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Friday, September 23, 2005

Japanese-Italian Golden Needle (Enoki Mushrooms) Beef Rolls

Enoki mushrooms (aka golden needles) are one of those delights that, if you're a mushroom lover, you've got to try at least once. These thin, white, long-stemmed mushrooms, with a tiny bulbous head, are crisp, and add a wonderful texture to salads and clear soups. They also are great in a savoury Japanese-style beef roll that's easy to make. [Note: I'm using my new "recipe summary" format for this and some of my future posts. If do you don't like the format, feel free to drop me a comment or email.]

Ingredients: (1) 1-2 pieces sliced beef (paper-thin) per roll; (2) 10-12 enoki (golden needle) mushrooms per roll.

Preparation: (1) NOTE: The sliced beef and lamb available in oriental markets is usually cut paper thin and frozen. Because it is so thin, you should use 2-3 stacked pieces per roll. Otherwise, use pieces of beef flank hammered into thin roulade ovals, or thin-slice proscuitto from an Italian market. (2) Lay the slices of beef in a stack. Arrange the enoki mushrooms into a log sideways (across the short dimension) and then roll the meat up (roulade). If you are using beef flank instead of sliced beef or sliced lamb, you may need to use a toothpick or two to hold the roulade in place. (3) Repeat the above step for each roll. (4) Place the rolls in a shallow serving dish and sprinkle some soya sauce over them. Marinate for 5-10 minutes. (5) The rolls can be prepared in two main ways: (a) The first is to pan-sear 4-6 roll batches in a bit of butter (1 tbsp) and cooking oil (1 tbsp), then finish them in the oven for 2-3 minutes. This is probably best for sliced beef, and also works for beef flank. (b) The second method is to grill the rolls over a flame. However, because the beef slices are so thin, the chances of burning are high, especially because of the dripping soya sauce. This method might be better for beef flank. Grilling is obviously healthier because it doesn't use the butter or oil. Remember to turn the rolls repeatedly so that they cook evenly. I have also finished them on a flat-top grill or a George-Foreman style of "health grill" with positive results.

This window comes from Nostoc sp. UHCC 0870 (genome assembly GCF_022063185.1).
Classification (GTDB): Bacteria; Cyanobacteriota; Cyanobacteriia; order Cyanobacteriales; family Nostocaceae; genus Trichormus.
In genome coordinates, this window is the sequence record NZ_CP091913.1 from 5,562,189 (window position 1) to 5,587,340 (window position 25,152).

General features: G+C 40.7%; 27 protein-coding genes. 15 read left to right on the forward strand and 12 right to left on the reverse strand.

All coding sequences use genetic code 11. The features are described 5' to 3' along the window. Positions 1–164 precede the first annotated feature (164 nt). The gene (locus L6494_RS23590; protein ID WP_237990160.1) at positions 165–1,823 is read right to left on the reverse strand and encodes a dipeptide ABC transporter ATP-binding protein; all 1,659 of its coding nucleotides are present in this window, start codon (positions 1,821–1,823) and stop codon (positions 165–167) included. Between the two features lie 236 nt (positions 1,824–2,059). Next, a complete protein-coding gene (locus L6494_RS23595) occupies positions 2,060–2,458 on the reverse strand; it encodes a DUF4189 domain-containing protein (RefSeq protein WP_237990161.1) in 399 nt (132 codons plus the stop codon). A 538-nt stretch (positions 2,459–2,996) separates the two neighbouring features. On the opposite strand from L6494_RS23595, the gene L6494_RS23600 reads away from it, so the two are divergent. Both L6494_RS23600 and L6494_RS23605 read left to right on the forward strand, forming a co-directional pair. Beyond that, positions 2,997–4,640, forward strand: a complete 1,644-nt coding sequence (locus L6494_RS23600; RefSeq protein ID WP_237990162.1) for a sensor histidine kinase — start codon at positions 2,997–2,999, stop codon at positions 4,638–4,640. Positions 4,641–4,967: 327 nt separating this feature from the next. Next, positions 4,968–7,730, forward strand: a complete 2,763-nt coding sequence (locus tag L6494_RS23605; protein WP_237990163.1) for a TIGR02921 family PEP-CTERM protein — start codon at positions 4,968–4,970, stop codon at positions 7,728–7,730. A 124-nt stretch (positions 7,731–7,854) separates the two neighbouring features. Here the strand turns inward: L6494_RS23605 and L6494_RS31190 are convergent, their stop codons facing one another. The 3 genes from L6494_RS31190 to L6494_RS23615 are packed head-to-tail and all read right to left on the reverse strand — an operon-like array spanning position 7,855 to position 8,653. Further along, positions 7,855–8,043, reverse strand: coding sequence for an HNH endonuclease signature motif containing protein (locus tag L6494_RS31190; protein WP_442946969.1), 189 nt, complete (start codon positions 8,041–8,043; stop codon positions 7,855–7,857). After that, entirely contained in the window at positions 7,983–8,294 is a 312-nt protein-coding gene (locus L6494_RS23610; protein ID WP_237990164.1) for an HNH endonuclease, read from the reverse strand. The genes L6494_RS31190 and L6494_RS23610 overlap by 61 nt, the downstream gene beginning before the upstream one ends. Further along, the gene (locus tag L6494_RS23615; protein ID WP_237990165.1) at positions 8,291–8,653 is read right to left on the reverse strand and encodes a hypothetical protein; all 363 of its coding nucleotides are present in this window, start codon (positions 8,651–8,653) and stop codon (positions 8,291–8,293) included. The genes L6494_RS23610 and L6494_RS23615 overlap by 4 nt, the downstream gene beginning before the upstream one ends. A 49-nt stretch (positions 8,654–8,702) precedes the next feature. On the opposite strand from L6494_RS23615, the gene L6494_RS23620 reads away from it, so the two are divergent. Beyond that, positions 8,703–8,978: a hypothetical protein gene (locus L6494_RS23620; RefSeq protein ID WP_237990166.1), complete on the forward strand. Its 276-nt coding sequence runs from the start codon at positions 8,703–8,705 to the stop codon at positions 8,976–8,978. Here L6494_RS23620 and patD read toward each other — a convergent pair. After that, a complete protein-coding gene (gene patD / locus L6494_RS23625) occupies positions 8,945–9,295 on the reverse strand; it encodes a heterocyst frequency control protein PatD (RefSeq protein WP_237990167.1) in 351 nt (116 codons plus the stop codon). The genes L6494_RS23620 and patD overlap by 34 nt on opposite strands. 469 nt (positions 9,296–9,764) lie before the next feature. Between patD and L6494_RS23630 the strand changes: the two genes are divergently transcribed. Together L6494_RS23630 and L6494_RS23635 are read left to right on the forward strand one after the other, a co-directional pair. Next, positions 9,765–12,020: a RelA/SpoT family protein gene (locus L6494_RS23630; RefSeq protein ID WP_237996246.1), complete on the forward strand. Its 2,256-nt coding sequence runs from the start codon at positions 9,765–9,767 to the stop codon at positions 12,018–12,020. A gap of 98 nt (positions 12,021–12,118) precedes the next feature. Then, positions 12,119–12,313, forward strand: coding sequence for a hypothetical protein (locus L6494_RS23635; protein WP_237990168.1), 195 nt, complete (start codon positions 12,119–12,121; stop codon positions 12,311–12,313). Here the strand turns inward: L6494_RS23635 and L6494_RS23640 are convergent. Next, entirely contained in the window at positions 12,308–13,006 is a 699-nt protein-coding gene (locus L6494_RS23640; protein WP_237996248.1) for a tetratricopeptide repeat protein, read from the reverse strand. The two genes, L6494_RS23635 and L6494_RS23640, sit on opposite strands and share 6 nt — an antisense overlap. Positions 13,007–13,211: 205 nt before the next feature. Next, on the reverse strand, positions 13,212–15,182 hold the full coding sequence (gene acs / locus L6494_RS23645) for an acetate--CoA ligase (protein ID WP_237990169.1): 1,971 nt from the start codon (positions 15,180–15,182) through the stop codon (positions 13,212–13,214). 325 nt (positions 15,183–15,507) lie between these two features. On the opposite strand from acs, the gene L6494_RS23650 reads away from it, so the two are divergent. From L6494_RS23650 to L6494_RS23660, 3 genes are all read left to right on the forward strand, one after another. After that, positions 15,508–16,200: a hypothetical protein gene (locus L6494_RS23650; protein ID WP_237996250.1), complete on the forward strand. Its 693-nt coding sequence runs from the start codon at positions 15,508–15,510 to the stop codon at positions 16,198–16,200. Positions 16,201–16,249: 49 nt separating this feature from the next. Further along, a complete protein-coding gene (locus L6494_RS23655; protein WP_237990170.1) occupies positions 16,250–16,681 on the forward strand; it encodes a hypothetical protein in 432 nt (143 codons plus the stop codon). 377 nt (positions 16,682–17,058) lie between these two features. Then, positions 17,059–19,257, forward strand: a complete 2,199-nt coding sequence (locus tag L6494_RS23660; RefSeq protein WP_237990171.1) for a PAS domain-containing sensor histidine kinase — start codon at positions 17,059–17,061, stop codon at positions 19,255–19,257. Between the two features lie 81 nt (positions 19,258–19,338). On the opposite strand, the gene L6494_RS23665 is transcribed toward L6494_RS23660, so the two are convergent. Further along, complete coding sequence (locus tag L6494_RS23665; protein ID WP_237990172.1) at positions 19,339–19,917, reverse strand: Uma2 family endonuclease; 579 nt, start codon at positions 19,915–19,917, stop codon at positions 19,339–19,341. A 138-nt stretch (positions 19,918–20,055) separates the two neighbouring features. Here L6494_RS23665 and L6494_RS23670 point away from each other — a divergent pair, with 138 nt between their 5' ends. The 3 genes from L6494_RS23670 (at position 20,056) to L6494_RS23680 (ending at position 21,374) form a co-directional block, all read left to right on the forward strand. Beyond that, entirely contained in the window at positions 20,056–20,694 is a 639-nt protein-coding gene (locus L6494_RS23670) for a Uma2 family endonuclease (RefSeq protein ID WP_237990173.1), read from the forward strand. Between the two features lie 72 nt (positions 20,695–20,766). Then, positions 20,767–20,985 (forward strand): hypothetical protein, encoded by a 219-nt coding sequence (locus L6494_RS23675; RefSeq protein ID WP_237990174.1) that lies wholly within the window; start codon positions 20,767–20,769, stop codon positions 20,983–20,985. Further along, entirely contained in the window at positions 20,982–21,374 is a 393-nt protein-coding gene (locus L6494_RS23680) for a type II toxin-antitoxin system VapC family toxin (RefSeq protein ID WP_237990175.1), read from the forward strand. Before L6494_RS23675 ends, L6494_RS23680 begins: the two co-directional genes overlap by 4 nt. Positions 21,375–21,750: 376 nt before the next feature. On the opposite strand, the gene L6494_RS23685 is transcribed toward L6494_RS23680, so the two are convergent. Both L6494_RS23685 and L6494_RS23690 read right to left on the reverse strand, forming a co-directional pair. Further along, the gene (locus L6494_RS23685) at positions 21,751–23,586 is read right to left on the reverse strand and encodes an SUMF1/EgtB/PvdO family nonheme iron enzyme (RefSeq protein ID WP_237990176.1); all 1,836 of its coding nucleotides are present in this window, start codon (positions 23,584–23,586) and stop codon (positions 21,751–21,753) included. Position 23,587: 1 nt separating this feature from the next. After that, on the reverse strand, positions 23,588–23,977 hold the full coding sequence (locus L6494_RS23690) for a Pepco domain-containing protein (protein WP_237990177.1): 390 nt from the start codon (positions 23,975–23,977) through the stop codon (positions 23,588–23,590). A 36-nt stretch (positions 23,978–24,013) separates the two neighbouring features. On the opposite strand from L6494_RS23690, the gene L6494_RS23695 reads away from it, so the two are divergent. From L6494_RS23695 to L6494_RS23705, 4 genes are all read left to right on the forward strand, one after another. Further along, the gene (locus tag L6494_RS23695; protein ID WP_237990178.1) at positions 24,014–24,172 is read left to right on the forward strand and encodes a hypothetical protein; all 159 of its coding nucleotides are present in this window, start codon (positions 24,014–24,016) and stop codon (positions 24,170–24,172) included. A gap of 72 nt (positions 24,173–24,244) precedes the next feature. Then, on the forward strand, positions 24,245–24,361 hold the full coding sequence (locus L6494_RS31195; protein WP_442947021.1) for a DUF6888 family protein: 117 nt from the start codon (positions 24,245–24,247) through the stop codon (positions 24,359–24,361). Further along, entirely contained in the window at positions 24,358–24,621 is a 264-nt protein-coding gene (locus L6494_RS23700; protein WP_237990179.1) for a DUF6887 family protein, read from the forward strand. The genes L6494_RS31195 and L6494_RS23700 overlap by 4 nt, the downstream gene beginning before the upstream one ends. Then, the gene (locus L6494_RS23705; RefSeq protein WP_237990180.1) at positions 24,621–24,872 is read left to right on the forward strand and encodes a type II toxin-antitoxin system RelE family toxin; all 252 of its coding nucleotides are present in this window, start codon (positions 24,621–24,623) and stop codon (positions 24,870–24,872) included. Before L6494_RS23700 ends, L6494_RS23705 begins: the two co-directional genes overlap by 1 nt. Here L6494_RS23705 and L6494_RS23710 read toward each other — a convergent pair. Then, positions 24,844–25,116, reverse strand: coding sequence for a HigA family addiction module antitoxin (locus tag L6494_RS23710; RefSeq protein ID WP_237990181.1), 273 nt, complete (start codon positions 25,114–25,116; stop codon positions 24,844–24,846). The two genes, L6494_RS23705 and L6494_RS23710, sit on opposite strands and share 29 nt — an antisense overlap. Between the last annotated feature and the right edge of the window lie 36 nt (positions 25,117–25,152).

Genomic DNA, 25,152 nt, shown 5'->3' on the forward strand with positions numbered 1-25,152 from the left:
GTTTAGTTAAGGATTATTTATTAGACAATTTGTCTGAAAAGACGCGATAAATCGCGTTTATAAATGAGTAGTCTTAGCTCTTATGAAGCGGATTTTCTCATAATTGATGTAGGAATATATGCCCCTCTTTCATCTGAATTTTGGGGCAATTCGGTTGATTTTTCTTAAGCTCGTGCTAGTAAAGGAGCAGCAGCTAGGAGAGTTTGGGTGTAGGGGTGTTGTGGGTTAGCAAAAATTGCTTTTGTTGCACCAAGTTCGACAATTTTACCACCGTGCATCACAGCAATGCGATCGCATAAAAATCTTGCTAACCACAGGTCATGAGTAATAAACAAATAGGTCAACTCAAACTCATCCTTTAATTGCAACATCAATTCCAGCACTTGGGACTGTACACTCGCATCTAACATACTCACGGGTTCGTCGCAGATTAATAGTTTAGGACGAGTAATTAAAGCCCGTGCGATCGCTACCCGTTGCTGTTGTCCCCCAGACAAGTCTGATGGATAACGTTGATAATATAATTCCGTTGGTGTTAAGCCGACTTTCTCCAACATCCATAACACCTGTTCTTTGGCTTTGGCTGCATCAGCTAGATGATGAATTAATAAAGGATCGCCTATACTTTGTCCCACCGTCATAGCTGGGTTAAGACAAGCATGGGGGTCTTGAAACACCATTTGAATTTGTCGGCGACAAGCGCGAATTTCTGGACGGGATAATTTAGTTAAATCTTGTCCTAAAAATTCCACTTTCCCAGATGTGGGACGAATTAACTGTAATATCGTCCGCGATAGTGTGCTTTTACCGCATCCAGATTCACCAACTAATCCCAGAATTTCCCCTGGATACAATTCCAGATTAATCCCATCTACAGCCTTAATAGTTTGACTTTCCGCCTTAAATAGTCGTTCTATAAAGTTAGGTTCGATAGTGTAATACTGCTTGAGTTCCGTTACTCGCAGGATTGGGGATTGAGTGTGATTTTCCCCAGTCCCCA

Presentation: Serve as is on a platter, with a small dish of soya sauce or onion dip for dipping.

(c) Copyright 2005-present, Raj Kumar Dash,

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  • I'm blogslinger
  • From Canada
  • Writer, author, former magazine editor and publisher, amateur photog, amateur composer, online writer/ blogger, online publisher, freelancer

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